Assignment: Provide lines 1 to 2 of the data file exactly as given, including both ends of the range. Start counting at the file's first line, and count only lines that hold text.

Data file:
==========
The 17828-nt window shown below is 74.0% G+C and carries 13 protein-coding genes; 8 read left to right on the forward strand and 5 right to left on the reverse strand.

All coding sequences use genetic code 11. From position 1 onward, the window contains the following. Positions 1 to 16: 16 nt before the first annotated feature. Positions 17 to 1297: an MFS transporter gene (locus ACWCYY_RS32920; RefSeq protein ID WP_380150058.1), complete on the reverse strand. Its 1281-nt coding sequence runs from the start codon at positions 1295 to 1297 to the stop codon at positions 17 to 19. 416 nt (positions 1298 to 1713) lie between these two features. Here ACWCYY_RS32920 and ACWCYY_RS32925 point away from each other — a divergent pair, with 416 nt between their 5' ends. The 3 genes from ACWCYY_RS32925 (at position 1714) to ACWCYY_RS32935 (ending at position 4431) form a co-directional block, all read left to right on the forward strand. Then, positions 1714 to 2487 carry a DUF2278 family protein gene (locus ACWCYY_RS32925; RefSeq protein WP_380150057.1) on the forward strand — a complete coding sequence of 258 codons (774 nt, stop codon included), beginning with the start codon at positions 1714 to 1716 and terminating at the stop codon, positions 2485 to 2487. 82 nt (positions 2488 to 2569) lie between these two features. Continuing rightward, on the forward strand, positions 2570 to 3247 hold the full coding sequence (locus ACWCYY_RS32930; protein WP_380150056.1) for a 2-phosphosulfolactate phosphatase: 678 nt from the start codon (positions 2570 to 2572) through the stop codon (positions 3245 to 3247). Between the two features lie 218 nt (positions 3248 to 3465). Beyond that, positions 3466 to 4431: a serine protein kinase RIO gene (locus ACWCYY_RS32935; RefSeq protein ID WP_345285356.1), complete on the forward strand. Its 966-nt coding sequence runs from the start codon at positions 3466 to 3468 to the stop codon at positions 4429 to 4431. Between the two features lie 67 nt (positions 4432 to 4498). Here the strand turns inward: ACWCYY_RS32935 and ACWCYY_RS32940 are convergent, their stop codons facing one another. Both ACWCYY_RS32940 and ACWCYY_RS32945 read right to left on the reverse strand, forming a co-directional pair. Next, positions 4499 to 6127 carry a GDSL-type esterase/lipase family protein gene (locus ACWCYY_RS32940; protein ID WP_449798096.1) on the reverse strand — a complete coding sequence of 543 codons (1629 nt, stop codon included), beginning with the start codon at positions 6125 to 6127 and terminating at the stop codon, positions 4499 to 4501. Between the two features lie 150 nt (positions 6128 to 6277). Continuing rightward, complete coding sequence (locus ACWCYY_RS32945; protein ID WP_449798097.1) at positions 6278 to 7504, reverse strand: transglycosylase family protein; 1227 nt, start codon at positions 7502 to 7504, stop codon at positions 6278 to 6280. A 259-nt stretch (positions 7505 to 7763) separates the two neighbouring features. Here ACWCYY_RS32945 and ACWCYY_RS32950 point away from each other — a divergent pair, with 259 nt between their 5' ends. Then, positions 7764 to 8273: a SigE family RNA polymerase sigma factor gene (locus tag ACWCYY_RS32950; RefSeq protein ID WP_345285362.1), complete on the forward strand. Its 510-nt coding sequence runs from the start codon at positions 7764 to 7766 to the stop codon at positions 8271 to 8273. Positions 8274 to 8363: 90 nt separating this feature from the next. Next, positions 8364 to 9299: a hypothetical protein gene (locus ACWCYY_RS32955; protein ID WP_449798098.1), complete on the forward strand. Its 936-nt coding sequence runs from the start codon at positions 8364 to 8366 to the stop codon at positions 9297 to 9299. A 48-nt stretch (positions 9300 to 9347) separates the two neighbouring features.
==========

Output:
The 17828-nt window shown below is 74.0% G+C and carries 13 protein-coding genes; 8 read left to right on the forward strand and 5 right to left on the reverse strand.

All coding sequences use genetic code 11. From position 1 onward, the window contains the following. Positions 1 to 16: 16 nt before the first annotated feature. Positions 17 to 1297: an MFS transporter gene (locus ACWCYY_RS32920; RefSeq protein ID WP_380150058.1), complete on the reverse strand. Its 1281-nt coding sequence runs from the start codon at positions 1295 to 1297 to the stop codon at positions 17 to 19. 416 nt (positions 1298 to 1713) lie between these two features. Here ACWCYY_RS32920 and ACWCYY_RS32925 point away from each other — a divergent pair, with 416 nt between their 5' ends. The 3 genes from ACWCYY_RS32925 (at position 1714) to ACWCYY_RS32935 (ending at position 4431) form a co-directional block, all read left to right on the forward strand. Then, positions 1714 to 2487 carry a DUF2278 family protein gene (locus ACWCYY_RS32925; RefSeq protein WP_380150057.1) on the forward strand — a complete coding sequence of 258 codons (774 nt, stop codon included), beginning with the start codon at positions 1714 to 1716 and terminating at the stop codon, positions 2485 to 2487. 82 nt (positions 2488 to 2569) lie between these two features. Continuing rightward, on the forward strand, positions 2570 to 3247 hold the full coding sequence (locus ACWCYY_RS32930; protein WP_380150056.1) for a 2-phosphosulfolactate phosphatase: 678 nt from the start codon (positions 2570 to 2572) through the stop codon (positions 3245 to 3247). Between the two features lie 218 nt (positions 3248 to 3465). Beyond that, positions 3466 to 4431: a serine protein kinase RIO gene (locus ACWCYY_RS32935; RefSeq protein ID WP_345285356.1), complete on the forward strand. Its 966-nt coding sequence runs from the start codon at positions 3466 to 3468 to the stop codon at positions 4429 to 4431. Between the two features lie 67 nt (positions 4432 to 4498). Here the strand turns inward: ACWCYY_RS32935 and ACWCYY_RS32940 are convergent, their stop codons facing one another. Both ACWCYY_RS32940 and ACWCYY_RS32945 read right to left on the reverse strand, forming a co-directional pair. Next, positions 4499 to 6127 carry a GDSL-type esterase/lipase family protein gene (locus ACWCYY_RS32940; protein ID WP_449798096.1) on the reverse strand — a complete coding sequence of 543 codons (1629 nt, stop codon included), beginning with the start codon at positions 6125 to 6127 and terminating at the stop codon, positions 4499 to 4501. Between the two features lie 150 nt (positions 6128 to 6277). Continuing rightward, complete coding sequence (locus ACWCYY_RS32945; protein ID WP_449798097.1) at positions 6278 to 7504, reverse strand: transglycosylase family protein; 1227 nt, start codon at positions 7502 to 7504, stop codon at positions 6278 to 6280. A 259-nt stretch (positions 7505 to 7763) separates the two neighbouring features. Here ACWCYY_RS32945 and ACWCYY_RS32950 point away from each other — a divergent pair, with 259 nt between their 5' ends. Then, positions 7764 to 8273: a SigE family RNA polymerase sigma factor gene (locus tag ACWCYY_RS32950; RefSeq protein ID WP_345285362.1), complete on the forward strand. Its 510-nt coding sequence runs from the start codon at positions 7764 to 7766 to the stop codon at positions 8271 to 8273. Positions 8274 to 8363: 90 nt separating this feature from the next. Next, positions 8364 to 9299: a hypothetical protein gene (locus ACWCYY_RS32955; protein ID WP_449798098.1), complete on the forward strand. Its 936-nt coding sequence runs from the start codon at positions 8364 to 8366 to the stop codon at positions 9297 to 9299. A 48-nt stretch (positions 9300 to 9347) separates the two neighbouring features.